By Elizabeth Resendiz
Recently, the sophomore class at Rangeview High School was visited by
a representative from Herff Jones with information on class rings for
the class of 2018. A class ring is a ring specially designed for a
student’s school. Each student is able to customize a ring to fit them
specifically, and because of this, each class ring is special. Class
rings connect schools and classmates, and symbolize the completion of
one step of your journey, in this case, high school, and the memories
you will keep from that chapter in your life.
Besides the excitement from getting to design my own class ring, the
whole thing really got me thinking. A class ring is a tangible
reminder of our high school experiences, a link between our past and
our future. Even when we leave high school, the memories of our time
in it will remain for years and years to come. For better or worse,
this part of our lives shapes us forever.
Before we know it, high school will be gone forever, seen only in our
class ring and memories. Friends and interests will change, others
will stay exactly the same, and all the while time will continue
passing us by. High school is truly an experience to be treasured and
lived while we still can. Not everything from high school will last,
but it will never completely fade from us, either.
By Brynn White
To be frank with you, the world is… Interesting. At least, that is what I say to myself to ease some of the confusion and the pain. My grandmother used to tell me that I have to be twice as “good.” I didn’t really understand what that meant. I would always ask that question, “twice as good as what?” She meant that I had to be twice as good as everyone. I needed to be immersed in the white and politically correct world just as much as the average joe and know what it means to be around my people aka the black community. I decided that it was all too much work and so I became accustomed to only living in one world the “white world.” After all, that is the more important “world” to live in because it promises a future that is stable and rich with opportunities in the real world. (I don’t actually believe this, it is just what I have come to understand about the state of our nation and our culture as it is today.)
With that being said, here is what I have learned as an African American Teen Girl living in today’s society.
#1.) Allow people to touch your hair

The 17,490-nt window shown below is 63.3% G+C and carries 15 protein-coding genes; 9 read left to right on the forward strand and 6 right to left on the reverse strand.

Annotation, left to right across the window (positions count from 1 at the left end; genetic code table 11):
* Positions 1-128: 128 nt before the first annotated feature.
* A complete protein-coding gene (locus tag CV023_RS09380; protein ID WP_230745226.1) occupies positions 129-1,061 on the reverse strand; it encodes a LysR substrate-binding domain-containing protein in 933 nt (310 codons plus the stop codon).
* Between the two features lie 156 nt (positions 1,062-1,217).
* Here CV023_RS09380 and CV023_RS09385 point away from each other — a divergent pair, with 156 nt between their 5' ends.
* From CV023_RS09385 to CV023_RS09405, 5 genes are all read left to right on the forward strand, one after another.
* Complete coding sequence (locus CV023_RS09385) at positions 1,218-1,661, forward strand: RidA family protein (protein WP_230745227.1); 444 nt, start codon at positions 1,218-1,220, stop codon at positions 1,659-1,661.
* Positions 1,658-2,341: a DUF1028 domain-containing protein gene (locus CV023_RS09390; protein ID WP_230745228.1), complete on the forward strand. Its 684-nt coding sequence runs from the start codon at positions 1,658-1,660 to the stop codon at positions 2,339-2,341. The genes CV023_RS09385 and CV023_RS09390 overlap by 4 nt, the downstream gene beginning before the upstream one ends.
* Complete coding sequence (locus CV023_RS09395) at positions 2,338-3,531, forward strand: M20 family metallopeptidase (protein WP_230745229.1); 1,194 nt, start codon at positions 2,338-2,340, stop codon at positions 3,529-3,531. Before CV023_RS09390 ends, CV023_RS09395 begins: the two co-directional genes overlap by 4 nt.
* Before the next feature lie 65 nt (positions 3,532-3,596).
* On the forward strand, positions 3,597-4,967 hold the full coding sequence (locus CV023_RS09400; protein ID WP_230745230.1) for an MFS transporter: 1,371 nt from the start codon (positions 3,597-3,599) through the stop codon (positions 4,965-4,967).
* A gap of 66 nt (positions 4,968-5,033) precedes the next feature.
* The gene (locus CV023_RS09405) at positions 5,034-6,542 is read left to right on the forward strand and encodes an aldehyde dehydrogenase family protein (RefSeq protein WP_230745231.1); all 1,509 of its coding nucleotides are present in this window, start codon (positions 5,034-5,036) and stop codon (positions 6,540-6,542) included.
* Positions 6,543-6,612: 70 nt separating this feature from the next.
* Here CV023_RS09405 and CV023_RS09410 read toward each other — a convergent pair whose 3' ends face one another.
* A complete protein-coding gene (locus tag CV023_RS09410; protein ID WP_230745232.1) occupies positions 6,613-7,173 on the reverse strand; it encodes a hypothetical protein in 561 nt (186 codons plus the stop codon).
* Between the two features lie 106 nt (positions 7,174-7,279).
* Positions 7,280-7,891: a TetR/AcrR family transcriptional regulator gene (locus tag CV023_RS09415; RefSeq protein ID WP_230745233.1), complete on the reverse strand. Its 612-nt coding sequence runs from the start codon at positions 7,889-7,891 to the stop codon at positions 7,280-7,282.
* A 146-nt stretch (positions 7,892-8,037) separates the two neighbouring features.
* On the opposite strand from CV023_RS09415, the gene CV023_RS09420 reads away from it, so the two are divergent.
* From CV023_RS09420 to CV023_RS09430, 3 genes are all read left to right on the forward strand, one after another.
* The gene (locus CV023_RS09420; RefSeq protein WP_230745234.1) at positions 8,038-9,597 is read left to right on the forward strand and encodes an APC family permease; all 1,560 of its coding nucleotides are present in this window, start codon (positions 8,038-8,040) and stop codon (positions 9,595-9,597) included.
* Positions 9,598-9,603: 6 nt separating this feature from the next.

Yes, I actually get stopped in the middle of the street walking to work and people ask if they can touch my hair. It is weird at first but you eventually get used to the notion that people don’t understand how your hair can end up in an afro. For some reason, it is fascinating to them beyond belief. I try not to ask them why or get flustered, I just say yes.
#2.) Don’t Get Upset When People Use the N-word.
I know what you're thinking. Why would you even get offended? It’s just a word and it's not like they are using it in a derogatory manner. It is commonly used in popular songs, tv, social media,etc. But for me, it still nags at me when people use it who are not apart of my culture use it. I just try to refrain from punching someone in the gut.
#3.) Don’t Get Upset When People Say anything that is slightly or remotely construed as derogatory.
I have heard the line “ I just got a spray tan that is so dark. I like I am black.” or “That is so Ghetto.” You just have to breathe and walk in the other direction.
#4.) People will always assume that you are going to steal something
After a while, you realize that you are going to be followed and watched like a hawk in any kind of retail store. I just think of them as my little assistants. Plus, I will never have to go looking for a store manager... Ever!
#5.) Know that most people do things out of ignorance and fear
I know that ignorance isn’t a good excuse for all bad behavior but I would like to believe that most people have good intentions and just don’t understand the implications of what they are saying and/or doing. I have grown to have a high tolerance to b.s. and uninformed individuals.
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